Use this URL to cite or link to this record in EThOS: http://ethos.bl.uk/OrderDetails.do?uin=uk.bl.ethos.551405
Title: Exploring the expansion of credit on the demand and the supply side : what are the macroeconomic implications of high household debt and equity ownership, and are asset based credit (ABC) institutions different from banks?
Author: Fortin, Pierre-Olivier Jean
Awarding Body: Durham University
Current Institution: Durham University
Date of Award: 2012
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Abstract:
During the last two decades, the way credit is handled has profoundly changed on both the demand and supply sides, mostly due to the new role of collateral assets. On the demand side, household debt that is collateralized with real estate, cars, and other tangible assets has reached record levels. On the supply side, the use of collateralized credit has become widespread. Banks now use collateralized credit for a number of purposes such as risk management, issuing fees, etc., and a new type of lender has entered into competition with banks through the use of assets instead of deposits for credit generation. These modifications, coupled with a stable financial environment and low interest rates, have led to the issuance of considerable amounts of collateralized credit. All these changes have macroeconomic implications, either creating new risk or magnifying existing financial systemic risk. To study the increased demand for household credit, I develop a theoretical model of the macro dynamics of households, with financial stability moderated by asset prices. I show that household real estate debt has quantifiable drawbacks in terms of financial stability. To study the supply of credit, I examine the link between collateral assets and financial stability in two ways. First, I develop a theoretical model of the dynamics between financial stability and assets used as collateral for bank debt. I show that a simple link exists between the price dynamics of bank loan collateral assets and optimal leverage of the financial system. Second, I empirically investigate the characteristics of lenders that do not hold deposits, also called asset-based credit institutions, since they substitute deposit liquidity with short loans securitized by assets. I show that in liquidity generation, risk, and market discipline, asset-based credit institutions mostly behave like banks.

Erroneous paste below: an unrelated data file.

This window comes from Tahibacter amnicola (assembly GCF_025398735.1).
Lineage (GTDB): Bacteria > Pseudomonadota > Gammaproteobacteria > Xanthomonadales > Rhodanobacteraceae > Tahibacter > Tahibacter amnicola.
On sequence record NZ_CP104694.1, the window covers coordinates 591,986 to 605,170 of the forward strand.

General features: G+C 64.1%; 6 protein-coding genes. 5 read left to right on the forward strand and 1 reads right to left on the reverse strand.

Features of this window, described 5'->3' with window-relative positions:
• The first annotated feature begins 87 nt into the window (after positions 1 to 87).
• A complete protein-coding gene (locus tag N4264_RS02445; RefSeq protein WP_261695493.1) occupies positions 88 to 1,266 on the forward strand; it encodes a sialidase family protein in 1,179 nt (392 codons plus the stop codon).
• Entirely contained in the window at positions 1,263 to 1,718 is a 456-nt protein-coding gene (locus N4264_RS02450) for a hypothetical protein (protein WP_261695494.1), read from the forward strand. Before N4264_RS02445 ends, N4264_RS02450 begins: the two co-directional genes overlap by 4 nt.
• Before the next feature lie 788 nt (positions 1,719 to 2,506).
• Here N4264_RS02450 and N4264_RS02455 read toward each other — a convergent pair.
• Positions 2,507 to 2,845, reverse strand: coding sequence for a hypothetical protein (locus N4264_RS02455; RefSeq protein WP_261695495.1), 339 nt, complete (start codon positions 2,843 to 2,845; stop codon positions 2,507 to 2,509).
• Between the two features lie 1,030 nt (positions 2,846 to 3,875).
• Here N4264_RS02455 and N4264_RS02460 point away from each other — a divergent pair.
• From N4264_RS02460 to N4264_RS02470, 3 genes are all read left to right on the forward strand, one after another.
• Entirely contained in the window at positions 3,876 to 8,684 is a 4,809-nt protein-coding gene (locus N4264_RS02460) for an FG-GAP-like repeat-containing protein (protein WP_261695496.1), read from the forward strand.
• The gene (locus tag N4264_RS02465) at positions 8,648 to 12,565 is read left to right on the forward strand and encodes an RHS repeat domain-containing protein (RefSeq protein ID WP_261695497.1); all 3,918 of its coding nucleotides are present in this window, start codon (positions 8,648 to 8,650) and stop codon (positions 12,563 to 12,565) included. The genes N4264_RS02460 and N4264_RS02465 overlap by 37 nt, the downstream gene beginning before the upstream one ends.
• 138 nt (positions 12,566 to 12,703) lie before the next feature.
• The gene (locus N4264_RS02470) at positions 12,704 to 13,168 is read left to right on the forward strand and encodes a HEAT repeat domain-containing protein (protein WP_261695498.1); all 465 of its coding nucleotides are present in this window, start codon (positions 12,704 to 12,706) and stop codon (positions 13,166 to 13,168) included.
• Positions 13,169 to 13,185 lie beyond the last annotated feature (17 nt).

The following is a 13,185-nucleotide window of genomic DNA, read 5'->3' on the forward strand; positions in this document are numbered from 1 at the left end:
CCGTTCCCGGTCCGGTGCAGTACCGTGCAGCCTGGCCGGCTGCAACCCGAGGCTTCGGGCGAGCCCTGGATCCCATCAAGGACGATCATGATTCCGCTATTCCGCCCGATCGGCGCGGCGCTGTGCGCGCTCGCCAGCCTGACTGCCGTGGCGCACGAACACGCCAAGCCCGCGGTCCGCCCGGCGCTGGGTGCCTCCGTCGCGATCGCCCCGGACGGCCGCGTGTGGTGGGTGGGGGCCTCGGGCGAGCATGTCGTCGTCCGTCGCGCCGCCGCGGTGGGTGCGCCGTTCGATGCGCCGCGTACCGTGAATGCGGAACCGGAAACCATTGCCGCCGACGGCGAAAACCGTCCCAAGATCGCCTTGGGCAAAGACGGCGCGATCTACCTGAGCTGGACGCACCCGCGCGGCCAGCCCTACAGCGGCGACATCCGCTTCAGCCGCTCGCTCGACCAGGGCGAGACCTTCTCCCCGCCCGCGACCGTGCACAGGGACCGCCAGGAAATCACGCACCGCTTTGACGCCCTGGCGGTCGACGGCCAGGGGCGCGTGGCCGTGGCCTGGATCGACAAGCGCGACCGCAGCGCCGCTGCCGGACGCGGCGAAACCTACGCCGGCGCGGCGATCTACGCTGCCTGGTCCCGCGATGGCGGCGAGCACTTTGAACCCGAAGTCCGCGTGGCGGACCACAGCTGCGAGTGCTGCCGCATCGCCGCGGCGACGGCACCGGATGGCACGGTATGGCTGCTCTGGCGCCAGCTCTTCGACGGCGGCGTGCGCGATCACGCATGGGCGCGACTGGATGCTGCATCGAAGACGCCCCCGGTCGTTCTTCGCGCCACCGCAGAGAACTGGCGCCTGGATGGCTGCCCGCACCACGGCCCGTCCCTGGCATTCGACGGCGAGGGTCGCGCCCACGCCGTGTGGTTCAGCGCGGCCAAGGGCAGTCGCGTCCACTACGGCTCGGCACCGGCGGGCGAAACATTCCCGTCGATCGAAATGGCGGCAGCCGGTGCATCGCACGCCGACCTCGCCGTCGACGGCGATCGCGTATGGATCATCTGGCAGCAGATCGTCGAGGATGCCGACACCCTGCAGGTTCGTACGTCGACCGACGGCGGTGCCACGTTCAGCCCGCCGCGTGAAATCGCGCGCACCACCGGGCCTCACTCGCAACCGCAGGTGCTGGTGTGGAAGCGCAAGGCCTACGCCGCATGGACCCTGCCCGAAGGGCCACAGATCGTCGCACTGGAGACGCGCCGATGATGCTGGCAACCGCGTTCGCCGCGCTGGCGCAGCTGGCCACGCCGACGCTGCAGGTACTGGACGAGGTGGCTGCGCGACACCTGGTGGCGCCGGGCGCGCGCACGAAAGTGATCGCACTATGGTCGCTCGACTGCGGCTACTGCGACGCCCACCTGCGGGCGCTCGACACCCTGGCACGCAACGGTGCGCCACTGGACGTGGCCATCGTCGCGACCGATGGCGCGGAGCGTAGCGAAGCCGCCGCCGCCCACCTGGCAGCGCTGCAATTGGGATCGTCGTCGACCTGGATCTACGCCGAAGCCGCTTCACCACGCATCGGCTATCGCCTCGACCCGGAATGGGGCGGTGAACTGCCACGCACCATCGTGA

Supervisor: Not available Sponsor: Not available
Qualification Name: Thesis (Ph.D.) Qualification Level: Doctoral
EThOS ID: uk.bl.ethos.551405  DOI: Not available
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